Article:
Monday, September 30, 2013

Spotlight on Verónica Reyes and her new collection, “Chopper! Chopper!: Poetry from Bordered Lives”



Chopper! Chopper!: Poetry from Bordered Lives (Red Hen Press/Arktoi Books) reflects the lives of Mexican Americans, immigrants, Chicanas/os, and la jotería—malfloras, jotos, and beautiful rainbow communities. As vividly as Mexican Technicolor, these poems capture life in the barrio: vendors hauling carts with elote, raspados, botes y más. Vatos fighting to exist. Mujeres claiming space. Summer evenings, children playing in the calles of East L.A., El Paso, and bordered tierras everywhere. Reyes’s work exudes the pride, strength, turmoil and struggle of neighborhoods brimming with tradition and invention, estilo a la brava. These homegrown verses reveal the barrio in all its intricate layers. Revering difference, they fight to make room for something new: Marimacha Poetry. ¡Y Qué!


Chopper! Chopper! replenishes the landscapes of East L.A. and the lives that give it shape. Reyes resurrects old-time shops and hangouts. They memorialize the land alongside edifices of refuse, sterile towers, man-made deserts and rivers, machines that suffocate the sky, fields locked in the historical cycle churning out the fieldworker’s woe. Queers, dandies, cholos, mariachis the same as ‘Chumash, Pomo, Modoc’ ramble these streets. In these dramatic monologues, the perfect poetic mode to retool history, Reyes’ wit leaves a mark. Her young self marvels at ‘old coors or budweiser botes, tab, aspen soda cans . . . tossed by the lake at Lincoln Park, half buried in the sandbox just like the statue of liberty in planet of the apes.’ In this cool, sad, funny collection, East L.A. startles us like ‘a pinche far, faraway land’ it really is." —Kristin Naca, author of Bird Eating Bird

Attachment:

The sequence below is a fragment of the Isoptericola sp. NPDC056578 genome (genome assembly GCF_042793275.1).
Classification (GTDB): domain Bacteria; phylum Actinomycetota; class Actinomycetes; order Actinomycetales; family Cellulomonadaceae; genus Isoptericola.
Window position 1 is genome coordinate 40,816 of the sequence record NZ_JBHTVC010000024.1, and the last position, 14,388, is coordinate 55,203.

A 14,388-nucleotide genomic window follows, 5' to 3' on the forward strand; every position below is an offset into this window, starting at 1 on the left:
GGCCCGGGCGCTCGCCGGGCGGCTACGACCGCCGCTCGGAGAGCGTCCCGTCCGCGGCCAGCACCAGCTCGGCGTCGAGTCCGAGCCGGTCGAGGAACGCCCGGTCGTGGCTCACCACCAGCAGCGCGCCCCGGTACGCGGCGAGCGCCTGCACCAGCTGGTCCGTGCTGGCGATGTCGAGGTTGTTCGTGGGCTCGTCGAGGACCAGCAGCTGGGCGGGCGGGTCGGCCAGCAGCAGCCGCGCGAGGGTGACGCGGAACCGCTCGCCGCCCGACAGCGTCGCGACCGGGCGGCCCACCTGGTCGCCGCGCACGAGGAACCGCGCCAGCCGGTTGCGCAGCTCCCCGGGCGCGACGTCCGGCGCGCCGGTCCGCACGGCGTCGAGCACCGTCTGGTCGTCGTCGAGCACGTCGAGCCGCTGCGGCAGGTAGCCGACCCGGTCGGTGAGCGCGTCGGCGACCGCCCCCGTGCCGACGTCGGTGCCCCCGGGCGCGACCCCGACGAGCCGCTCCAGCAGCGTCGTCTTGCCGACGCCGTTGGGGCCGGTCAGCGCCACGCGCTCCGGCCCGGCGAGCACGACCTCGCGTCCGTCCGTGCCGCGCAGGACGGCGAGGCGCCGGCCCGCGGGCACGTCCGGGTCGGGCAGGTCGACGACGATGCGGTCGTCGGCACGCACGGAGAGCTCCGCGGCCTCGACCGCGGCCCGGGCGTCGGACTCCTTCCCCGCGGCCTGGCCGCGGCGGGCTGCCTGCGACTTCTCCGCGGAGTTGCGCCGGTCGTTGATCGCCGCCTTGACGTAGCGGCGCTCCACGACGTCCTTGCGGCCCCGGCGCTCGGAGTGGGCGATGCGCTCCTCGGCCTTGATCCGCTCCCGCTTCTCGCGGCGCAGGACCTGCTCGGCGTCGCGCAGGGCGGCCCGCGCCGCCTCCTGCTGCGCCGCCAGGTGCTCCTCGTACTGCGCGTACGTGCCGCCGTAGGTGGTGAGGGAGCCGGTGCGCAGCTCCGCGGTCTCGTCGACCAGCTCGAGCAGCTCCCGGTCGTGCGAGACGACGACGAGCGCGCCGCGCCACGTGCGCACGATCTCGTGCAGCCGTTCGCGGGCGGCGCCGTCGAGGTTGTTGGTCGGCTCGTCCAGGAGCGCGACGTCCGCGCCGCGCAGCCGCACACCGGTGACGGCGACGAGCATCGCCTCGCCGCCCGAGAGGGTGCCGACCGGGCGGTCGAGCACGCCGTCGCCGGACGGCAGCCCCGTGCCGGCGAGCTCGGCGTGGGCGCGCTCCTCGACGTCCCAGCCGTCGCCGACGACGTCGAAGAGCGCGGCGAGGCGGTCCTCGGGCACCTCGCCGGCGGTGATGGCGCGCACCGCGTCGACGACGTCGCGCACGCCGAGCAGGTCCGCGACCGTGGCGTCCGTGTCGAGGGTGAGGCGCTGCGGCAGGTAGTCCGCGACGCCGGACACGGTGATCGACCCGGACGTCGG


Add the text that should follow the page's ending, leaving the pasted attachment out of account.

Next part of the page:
“In this book there is no time to run home chillando or licking your wounds—the gente in Reyes’ recollections pull you into a world where crooked tortillas and marimacha swagger are less the image of otherness, but a symbol of nosotros’ness. Through Reyes’ barrio lyricism, we, the others, do not cross over to become the norm, but come together as strands of hair, distinct, yet slicked together by the force of love, coraje, and Tres Flores.” —Lorenzo Herrera y Lozano


Verónica Reyes is a Chicana feminist jota poet from East Los Angeles, California. She earned her BA from California State University, Long Beach and her MFA from University of Texas, El Paso. Her poems give voice to all her communities: Chicanas/os, immigrants, Mexican Americans, and la jotería. Reyes has won AWP’s Intro-Journal Project, an Astraea Lesbian Foundation Emerging Artist award, and was a Finalist for the Andrés Montoya Poetry award. She has received grants and fellowships from Vermont Studio Center, Virginia Center for the Creative Arts, Ragdale Foundation, and Montalvo Arts Center. Her work has appeared in Calyx, Feminist Studies, ZYZZYVA, and The New York Quarterly. She is a proud member of Mujeres Activas en Letras y Cambio Social (MALCS) and Macondo Writers’ Workshop.

To read a sample poem, visit Arktoi BooksArktoi Books, an imprint of Red Hen Press, was established in 2006 by Eloise Klein Healy to publish literary works of high quality by lesbian writers. The mission of Arktoi Books is to give lesbian writers more access to "the conversation" that having a book in print affords. 


• The Los Angeles Review of Books, edited by Tom Lutz, recently ran my three-question interviews with Orlando Ricardo Menes and Alvaro Huerta regarding their new books.

• Yesterday, the Los Angeles Times ran Héctor Tobar's review of Tim Z. Hernandez's beautiful new novel, Mañana Means Heaven (University of Arizona Press). My interview with Hernandez regarding his novel will run in a special online edition of High Country News tomorrow.

1 comment:

Sheryl said...

Veronica Reyes is a fantastic poet!!! Go check out this collection. You won't regret it!!!